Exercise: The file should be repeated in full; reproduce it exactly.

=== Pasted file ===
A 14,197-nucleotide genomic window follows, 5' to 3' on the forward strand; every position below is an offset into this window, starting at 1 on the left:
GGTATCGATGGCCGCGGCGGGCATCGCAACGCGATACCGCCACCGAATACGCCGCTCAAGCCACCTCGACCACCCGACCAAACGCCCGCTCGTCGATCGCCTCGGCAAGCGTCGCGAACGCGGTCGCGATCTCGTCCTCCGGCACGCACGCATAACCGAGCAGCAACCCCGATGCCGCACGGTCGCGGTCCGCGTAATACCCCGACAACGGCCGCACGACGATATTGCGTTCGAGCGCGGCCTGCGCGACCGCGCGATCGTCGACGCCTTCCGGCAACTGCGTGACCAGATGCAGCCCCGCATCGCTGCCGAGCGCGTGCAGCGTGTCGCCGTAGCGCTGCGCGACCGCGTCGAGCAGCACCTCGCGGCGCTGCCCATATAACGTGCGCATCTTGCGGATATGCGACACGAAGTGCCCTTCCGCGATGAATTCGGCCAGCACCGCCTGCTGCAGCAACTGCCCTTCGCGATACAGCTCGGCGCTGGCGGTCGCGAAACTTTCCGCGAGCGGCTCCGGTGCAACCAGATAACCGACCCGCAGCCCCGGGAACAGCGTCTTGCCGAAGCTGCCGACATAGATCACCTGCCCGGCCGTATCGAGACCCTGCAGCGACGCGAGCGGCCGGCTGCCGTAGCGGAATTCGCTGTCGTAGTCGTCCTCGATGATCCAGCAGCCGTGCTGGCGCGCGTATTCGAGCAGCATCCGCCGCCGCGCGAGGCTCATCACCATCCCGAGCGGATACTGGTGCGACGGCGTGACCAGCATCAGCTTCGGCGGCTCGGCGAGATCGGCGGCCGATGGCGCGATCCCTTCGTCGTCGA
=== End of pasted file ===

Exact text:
A 14,197-nucleotide genomic window follows, 5' to 3' on the forward strand; every position below is an offset into this window, starting at 1 on the left:
GGTATCGATGGCCGCGGCGGGCATCGCAACGCGATACCGCCACCGAATACGCCGCTCAAGCCACCTCGACCACCCGACCAAACGCCCGCTCGTCGATCGCCTCGGCAAGCGTCGCGAACGCGGTCGCGATCTCGTCCTCCGGCACGCACGCATAACCGAGCAGCAACCCCGATGCCGCACGGTCGCGGTCCGCGTAATACCCCGACAACGGCCGCACGACGATATTGCGTTCGAGCGCGGCCTGCGCGACCGCGCGATCGTCGACGCCTTCCGGCAACTGCGTGACCAGATGCAGCCCCGCATCGCTGCCGAGCGCGTGCAGCGTGTCGCCGTAGCGCTGCGCGACCGCGTCGAGCAGCACCTCGCGGCGCTGCCCATATAACGTGCGCATCTTGCGGATATGCGACACGAAGTGCCCTTCCGCGATGAATTCGGCCAGCACCGCCTGCTGCAGCAACTGCCCTTCGCGATACAGCTCGGCGCTGGCGGTCGCGAAACTTTCCGCGAGCGGCTCCGGTGCAACCAGATAACCGACCCGCAGCCCCGGGAACAGCGTCTTGCCGAAGCTGCCGACATAGATCACCTGCCCGGCCGTATCGAGACCCTGCAGCGACGCGAGCGGCCGGCTGCCGTAGCGGAATTCGCTGTCGTAGTCGTCCTCGATGATCCAGCAGCCGTGCTGGCGCGCGTATTCGAGCAGCATCCGCCGCCGCGCGAGGCTCATCACCATCCCGAGCGGATACTGGTGCGACGGCGTGACCAGCATCAGCTTCGGCGGCTCGGCGAGATCGGCGGCCGATGGCGCGATCCCTTCGTCGTCGA